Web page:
NEW PROCESS FERMENTATION CO. V. MA.U8.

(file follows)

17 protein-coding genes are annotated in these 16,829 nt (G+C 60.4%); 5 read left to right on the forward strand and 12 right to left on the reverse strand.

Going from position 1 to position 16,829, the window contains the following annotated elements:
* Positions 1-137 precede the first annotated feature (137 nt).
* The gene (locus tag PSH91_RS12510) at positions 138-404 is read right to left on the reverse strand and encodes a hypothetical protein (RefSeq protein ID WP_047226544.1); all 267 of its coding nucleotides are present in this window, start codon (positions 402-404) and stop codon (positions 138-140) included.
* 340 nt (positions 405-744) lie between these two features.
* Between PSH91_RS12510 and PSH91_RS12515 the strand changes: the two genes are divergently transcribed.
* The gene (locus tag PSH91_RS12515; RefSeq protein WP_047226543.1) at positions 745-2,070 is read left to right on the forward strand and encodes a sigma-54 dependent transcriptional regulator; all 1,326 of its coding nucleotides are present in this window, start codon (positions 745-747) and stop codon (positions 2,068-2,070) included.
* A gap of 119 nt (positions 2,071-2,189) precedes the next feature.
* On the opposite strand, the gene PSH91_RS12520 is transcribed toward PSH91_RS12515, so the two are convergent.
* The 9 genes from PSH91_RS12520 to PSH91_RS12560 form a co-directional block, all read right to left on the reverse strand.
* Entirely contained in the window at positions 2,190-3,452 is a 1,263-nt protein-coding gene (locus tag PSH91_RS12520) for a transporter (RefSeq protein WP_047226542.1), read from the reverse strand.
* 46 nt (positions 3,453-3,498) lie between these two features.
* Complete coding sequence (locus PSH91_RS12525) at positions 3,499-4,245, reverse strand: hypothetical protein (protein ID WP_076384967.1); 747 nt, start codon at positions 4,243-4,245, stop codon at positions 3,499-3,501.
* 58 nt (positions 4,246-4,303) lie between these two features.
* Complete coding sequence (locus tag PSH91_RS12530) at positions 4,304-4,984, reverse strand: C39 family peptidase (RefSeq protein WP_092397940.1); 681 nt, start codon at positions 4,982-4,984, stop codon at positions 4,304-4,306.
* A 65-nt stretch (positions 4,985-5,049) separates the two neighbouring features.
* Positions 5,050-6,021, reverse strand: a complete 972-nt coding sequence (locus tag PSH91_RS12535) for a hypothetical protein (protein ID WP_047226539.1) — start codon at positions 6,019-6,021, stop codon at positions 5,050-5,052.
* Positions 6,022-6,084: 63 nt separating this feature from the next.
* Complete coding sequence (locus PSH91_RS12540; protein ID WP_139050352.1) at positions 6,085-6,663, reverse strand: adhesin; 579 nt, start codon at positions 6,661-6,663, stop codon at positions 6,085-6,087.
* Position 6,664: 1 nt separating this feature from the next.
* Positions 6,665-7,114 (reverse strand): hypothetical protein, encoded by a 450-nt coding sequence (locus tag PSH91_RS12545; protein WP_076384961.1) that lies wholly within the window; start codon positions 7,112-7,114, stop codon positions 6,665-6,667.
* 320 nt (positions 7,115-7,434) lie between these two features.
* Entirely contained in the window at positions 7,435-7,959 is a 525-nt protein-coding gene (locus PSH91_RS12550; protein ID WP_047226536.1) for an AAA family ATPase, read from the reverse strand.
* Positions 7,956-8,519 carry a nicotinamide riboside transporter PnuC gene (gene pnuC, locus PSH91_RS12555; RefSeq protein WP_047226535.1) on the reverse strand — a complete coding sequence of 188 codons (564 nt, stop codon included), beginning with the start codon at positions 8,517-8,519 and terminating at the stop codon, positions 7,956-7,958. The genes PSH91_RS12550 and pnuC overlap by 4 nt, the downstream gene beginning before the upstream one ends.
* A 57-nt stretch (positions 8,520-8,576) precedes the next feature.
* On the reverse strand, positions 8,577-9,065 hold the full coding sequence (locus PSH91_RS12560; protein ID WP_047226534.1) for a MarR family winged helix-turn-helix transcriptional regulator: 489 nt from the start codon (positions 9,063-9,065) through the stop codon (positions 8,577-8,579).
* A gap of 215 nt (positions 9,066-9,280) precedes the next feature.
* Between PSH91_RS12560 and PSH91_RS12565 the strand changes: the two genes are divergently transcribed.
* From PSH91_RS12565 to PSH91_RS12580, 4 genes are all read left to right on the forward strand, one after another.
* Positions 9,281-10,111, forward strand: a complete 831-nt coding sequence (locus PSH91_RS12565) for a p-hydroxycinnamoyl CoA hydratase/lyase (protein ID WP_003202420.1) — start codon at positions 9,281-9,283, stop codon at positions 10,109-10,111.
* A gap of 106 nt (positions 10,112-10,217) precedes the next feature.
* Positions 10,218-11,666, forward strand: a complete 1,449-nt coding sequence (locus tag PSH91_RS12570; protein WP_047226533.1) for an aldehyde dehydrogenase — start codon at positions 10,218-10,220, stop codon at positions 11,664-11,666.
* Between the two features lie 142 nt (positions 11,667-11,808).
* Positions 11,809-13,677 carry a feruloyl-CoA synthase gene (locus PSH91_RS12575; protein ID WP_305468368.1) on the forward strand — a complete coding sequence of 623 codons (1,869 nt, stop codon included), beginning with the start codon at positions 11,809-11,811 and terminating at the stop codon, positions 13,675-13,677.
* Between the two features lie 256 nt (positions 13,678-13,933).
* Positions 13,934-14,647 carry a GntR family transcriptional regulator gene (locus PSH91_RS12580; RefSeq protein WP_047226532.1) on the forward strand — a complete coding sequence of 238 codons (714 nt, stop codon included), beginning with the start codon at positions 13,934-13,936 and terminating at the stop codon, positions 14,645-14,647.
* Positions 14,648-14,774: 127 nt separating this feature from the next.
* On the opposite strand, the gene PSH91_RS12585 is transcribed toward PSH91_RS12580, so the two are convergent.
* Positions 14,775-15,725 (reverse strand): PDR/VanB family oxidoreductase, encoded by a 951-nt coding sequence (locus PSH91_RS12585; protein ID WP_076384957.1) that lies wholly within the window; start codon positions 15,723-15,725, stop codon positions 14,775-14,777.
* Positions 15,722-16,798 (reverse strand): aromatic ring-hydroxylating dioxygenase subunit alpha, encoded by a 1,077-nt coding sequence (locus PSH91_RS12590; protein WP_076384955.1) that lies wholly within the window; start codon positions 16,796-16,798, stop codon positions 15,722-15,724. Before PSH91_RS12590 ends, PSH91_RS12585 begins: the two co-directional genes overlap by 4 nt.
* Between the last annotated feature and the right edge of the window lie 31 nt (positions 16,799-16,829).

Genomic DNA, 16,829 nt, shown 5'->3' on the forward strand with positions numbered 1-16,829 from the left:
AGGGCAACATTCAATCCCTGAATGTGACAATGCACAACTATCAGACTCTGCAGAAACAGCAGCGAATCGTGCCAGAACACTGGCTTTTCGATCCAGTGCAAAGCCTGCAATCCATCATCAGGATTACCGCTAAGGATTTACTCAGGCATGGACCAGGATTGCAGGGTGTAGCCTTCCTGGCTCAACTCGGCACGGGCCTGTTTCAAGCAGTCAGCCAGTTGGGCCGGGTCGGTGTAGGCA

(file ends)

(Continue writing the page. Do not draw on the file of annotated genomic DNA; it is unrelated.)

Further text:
practiced, the beer had to be bunged at a particular time, for a particular day's market. But this process enables the brewer to keep on hand merchantable beer which can be shipped at once, or, if not then desired, a stock can be kept on hand for future use. And it is alleged that what is true of a series of shavings casks, applies equally to a single cask. The specifications declare that other means than a water column may be adopted for equalizing the pressure of the gas, as by safety-valves and the like, and that the apparatus is susceptible of many other variations. A description is then given of the result of what is alleged to be this new method. They then refer to the introduction of what is called "clarifying gelatine" into the shavings casks, and they state what is done when it is desired to make beer for bottling. There are annexed to the specifications eight distinct claims, all of which are qualified by the terms "substantially as described," the first of which refers to holding the beer under controllable pressure of carbonic acid gas when in the krffiusen stage; the second, to the mode of treating beer when in the krffiusen stage, by holding it in a vessel under automatically controllable pressure of carbonic acid gas; the third refers to holding it under controllable pressure of carbonic acid gas from the beginning of the kroousen stage until such time as it is transferred to kegs and bunged; the fourth, to the method of preserving the beer after it has passed the krffiusen stage, which consists in holding it under pressure of carbonic acid gas, the pressure automatically regulated by a contracting hydrostatic pressure; the fifth, to the treatment of the beer when it is in the second fermenting stage, "ruh beer," which consists in holding it under automatically controllable pressure of carbonic acid gas; the sixth, to the treatment of beer in holding it in closed connected vessels under automatically controllable pressure of carbonic acid gas; and the seventh refers to the process of clarifying and settling the beer in a series of shavings casks equalizing the rate of fermentation, etc., as before; the eighth refers to the machinery or apparatus by which the process is carried into effect. Among other defenses set up in the answer it is alleged that Meller & Hofmann were not the original and first inventors of the process of preparing heer for the market by holding it under automatically controllable carbonic acid gas pressure when in the krffiusen stage, nor of the process of treating beer when in the krffiusen stage by holding it in a vessel as described, under the pressure of carbonic acid gas; that this had been known long before, and as to some parts or divisions of the apparatus described, the defendants say they do not infringe; and various patents are set forth, granted to others, which it is alleged show that the same principle and combination, or substantial and material parts thereof, described in the plaintiff's letters patent, had been described in the patents of other parties issued prior to the plaintiff's. '1'he answer then proceeds to state and describe the apparatus and processes used by the defendants, which they say is an entirely differ-